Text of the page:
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This review is taken from PN Review 263, Volume 48 Number 3, January - February 2022.

Cover of Litanies
Rory WatermanI Say Heart
Naush Sabah, Litanies (Guillemot Press) £8
Suzannah V. Evans, Brightwork (Guillemot Press) £6
Diana Hendry, Where I Was (Mariscat Press, 2020) £6
I focus here on themed pamphlets. Each is very different but contains around twenty-five to thirty pages of poems: these are fairly sizeable publications, examples almost of a mid-length form between the book and what once would have been the ‘standard’ pamphlet, though of an increasingly common length for the medium. I do not favour absolutes, but too often, what might have been a successful themed pamphlet appears to have been bloated into a full-length collection with patently less successful poems, and increasingly I am convinced that around thirty pages is often the perfect length for such a volume. Here are three well-proportioned recent examples by way of testimony.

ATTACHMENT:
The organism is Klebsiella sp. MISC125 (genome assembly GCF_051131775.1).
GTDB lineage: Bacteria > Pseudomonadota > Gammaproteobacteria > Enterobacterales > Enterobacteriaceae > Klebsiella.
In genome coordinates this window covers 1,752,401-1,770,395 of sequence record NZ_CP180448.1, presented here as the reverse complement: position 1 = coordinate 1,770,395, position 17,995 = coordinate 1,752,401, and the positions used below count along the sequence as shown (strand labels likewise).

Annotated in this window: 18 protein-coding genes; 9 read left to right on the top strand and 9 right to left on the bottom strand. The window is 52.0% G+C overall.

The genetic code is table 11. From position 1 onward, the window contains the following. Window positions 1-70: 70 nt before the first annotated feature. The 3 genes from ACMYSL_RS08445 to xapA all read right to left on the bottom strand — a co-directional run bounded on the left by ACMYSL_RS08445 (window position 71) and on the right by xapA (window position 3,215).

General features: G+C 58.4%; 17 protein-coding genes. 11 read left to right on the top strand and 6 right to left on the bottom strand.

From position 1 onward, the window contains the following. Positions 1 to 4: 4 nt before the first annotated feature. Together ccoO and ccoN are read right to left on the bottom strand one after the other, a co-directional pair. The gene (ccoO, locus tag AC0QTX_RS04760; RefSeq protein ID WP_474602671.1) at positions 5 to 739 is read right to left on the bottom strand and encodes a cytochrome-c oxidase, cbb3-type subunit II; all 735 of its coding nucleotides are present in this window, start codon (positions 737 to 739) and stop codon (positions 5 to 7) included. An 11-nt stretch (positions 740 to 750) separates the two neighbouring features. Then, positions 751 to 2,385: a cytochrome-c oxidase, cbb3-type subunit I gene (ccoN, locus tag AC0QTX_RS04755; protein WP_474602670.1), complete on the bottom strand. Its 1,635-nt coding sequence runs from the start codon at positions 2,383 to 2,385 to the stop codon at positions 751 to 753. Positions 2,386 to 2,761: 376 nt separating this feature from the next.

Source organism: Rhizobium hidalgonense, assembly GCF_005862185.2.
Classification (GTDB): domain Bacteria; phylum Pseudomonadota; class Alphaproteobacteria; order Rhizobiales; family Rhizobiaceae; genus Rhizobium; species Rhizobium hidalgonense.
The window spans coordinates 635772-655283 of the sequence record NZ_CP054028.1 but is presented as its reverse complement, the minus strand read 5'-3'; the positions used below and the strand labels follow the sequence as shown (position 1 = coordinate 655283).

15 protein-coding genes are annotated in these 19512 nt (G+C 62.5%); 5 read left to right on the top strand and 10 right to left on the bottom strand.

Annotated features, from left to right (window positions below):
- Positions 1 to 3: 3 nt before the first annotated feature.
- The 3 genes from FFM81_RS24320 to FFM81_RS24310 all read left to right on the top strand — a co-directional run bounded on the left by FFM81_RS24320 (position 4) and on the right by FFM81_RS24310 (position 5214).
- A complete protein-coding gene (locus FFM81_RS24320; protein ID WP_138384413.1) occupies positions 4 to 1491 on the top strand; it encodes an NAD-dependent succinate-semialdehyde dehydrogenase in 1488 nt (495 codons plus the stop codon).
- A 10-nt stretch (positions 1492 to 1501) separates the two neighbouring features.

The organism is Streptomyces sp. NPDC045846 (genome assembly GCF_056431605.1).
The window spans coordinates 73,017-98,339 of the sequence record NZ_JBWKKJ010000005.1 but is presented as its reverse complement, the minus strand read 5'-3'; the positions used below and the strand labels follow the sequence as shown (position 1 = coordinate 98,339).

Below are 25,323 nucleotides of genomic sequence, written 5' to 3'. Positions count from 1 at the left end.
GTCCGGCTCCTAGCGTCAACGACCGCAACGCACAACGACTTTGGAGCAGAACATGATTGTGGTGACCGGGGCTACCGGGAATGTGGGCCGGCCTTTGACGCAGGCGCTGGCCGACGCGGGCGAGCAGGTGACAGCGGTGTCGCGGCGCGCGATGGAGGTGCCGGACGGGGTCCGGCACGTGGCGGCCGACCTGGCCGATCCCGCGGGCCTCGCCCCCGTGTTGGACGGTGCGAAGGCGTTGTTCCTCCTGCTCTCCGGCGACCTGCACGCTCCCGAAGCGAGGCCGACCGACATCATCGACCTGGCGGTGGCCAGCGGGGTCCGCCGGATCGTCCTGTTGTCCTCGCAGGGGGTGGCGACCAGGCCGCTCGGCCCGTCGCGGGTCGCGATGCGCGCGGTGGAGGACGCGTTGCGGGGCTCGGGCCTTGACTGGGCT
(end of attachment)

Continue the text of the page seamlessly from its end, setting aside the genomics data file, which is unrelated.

In ‘Litany of Dissolution’, on the first page of Naush Sabah’s debut full-length pamphlet (following a ‘double micro-pamphlet’ published by Legitimate Snack in 2020), we read:

time has folded up into me
    I’ve been thrown by it
like a child down a hill
  standing up and brushing off grass
          to find herself a woman

The poem is a slaloming stream of consciousness, one of several here but at four pages the longest of them, and displays many of Sabah’s strengths: crystalline images and muscly enjambments, enriched by a mind at once subtle and forthright. At this point, though, you might be forgiven for thinking you’ve read it all before in a thousand self-indulgent poems. You haven’t: ‘now there’s day after day after day / disappearing’, she continues, ‘and no god in them / to hook the carcass of any hope from’, and the poem doesn’t compromise ...

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